Smudging can refer to the process of burning certain herbal material, called tobacco, in a candle or other form. Typically, it is done for aesthetic or practical purposes, but it can also be done purely for religious or spiritual purposes. In the United States, smudging has generally been considered a pagan practice dating back several centuries, and it has been illegal for several decades. Currently, however, it is widely accepted as part of many religions, especially the Pagan religion. But even though it is widely accepted, many people are still suspicious about its practice and are wondering if it is done right.
Smudging involves an ancient method of cleansing called “smudging.” Basically, smudging involves a process of gently rubbing or sprinkling herb, flower, spice, or wood ash into a person’s nostrils to clear negative energy from the air. Many people use this method to alleviate colds and flu symptoms, relieve headaches, detoxify the body, and remove unpleasant odors.
In Eastern culture, smudging is often done with ingredients such as sweet grass, milkweed, peppermint, jasmine, or Rosemary. For example, smudges may be made by using sweet grass, which is ground up into a paste and then mixed with olive oil and lavender oil, while sweet grass is steeped for an hour or so into hot water. After that, it is rubbed onto the face and temples.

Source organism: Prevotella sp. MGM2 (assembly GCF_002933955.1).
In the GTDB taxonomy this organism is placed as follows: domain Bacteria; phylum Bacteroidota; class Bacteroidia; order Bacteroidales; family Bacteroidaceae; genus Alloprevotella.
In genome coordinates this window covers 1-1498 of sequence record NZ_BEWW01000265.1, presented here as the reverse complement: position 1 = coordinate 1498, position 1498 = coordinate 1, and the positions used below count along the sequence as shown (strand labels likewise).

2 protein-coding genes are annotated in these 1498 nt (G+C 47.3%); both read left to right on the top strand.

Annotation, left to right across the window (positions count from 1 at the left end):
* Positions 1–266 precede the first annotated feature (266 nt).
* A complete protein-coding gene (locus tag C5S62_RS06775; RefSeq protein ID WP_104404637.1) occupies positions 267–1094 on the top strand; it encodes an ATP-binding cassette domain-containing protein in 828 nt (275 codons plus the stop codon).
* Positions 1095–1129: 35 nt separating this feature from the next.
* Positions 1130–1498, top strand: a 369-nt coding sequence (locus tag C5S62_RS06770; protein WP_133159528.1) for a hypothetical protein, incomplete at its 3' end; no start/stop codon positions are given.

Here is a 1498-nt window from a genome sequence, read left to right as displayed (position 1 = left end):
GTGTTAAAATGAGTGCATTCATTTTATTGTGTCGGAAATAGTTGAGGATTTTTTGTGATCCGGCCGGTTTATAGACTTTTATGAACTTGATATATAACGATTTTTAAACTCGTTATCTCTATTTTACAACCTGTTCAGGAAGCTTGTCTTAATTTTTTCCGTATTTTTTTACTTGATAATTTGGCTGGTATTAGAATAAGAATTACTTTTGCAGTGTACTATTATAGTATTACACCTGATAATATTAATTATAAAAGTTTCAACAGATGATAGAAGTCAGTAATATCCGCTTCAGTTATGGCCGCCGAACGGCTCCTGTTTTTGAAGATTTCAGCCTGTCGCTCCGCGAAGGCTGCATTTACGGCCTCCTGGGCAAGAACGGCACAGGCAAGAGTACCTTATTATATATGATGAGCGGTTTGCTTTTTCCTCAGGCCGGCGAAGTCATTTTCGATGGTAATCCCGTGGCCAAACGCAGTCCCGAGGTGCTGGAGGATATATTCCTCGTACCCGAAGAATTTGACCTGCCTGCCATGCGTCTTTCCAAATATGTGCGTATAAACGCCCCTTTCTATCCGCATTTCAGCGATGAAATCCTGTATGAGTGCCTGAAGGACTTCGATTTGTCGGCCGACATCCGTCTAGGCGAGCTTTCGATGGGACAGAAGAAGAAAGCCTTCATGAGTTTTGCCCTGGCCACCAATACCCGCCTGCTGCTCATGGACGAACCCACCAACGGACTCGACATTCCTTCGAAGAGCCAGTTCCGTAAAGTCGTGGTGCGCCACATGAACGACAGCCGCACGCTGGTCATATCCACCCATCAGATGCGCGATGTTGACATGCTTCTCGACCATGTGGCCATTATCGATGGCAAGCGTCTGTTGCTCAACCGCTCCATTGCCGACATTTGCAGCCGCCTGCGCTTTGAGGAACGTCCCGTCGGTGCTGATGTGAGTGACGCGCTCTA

In smudging, negative ions produced by heat are said to stimulate the parasympathetic nervous system, which is responsible for relaxation and immunity. In addition to that, herbs are said to increase the output of endorphins, which are natural painkillers. Smudges are believed to cleanse the air of dust, bacteria, smoke, chlorine, mold spores, fungi, viruses, and more. Because negative ions produce an antibacterial effect, smudging is often used as a way to counteract the effects of an illness, such as the flu or a cold.
In Western culture, smudging is often seen as an alternative medicine procedure that involves placing herbs either all over the body or wrapped in a towel, then laid on top of the skin. A smudge kit, containing adhesive sticks, fragrance, and a brush, is most often used. After using the kit, a person may want to leave the herbs on his or her body for a minimum of five minutes before washing it off. In addition, smudging kits may be used to cleanse the house from dust, soil, and mold spores.
When it comes to cleansing and positive energy, smudging is very similar to clearing the chakras. In fact, the two practices may be used interchangeably by some practitioners. Smudges are simply the application of color to a particular area of the body where one wants to increase or clear energies. For instance, the eyes can be cleared of accumulated dander and dirt and clogged pores by dabbing some Rosemary smudge on the area. Cedar and Rosemary oils have long been considered poultices for the eye, and cedar is well-known for its soothing effect.